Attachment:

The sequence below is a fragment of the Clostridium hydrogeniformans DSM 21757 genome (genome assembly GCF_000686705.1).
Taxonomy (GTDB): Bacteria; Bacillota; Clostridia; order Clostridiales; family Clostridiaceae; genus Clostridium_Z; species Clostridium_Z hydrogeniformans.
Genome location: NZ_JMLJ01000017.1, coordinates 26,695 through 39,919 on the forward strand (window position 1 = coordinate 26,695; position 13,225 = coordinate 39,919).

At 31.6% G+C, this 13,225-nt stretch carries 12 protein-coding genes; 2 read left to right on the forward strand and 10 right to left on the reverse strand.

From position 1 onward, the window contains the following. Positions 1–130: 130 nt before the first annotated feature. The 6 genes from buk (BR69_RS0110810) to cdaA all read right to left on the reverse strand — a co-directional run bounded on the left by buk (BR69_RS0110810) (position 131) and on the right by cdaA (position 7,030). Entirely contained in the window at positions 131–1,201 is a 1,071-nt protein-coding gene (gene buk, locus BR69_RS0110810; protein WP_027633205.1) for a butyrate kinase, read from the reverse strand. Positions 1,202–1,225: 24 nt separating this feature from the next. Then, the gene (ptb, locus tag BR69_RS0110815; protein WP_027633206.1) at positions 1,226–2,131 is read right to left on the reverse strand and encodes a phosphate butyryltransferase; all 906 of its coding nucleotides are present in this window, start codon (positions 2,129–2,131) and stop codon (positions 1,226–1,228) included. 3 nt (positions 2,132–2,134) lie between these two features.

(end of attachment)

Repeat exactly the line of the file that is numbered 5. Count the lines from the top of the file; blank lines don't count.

From position 1 onward, the window contains the following. Positions 1–130: 130 nt before the first annotated feature. The 6 genes from buk (BR69_RS0110810) to cdaA all read right to left on the reverse strand — a co-directional run bounded on the left by buk (BR69_RS0110810) (position 131) and on the right by cdaA (position 7,030). Entirely contained in the window at positions 131–1,201 is a 1,071-nt protein-coding gene (gene buk, locus BR69_RS0110810; protein WP_027633205.1) for a butyrate kinase, read from the reverse strand. Positions 1,202–1,225: 24 nt separating this feature from the next. Then, the gene (ptb, locus tag BR69_RS0110815; protein WP_027633206.1) at positions 1,226–2,131 is read right to left on the reverse strand and encodes a phosphate butyryltransferase; all 906 of its coding nucleotides are present in this window, start codon (positions 2,129–2,131) and stop codon (positions 1,226–1,228) included. 3 nt (positions 2,132–2,134) lie between these two features.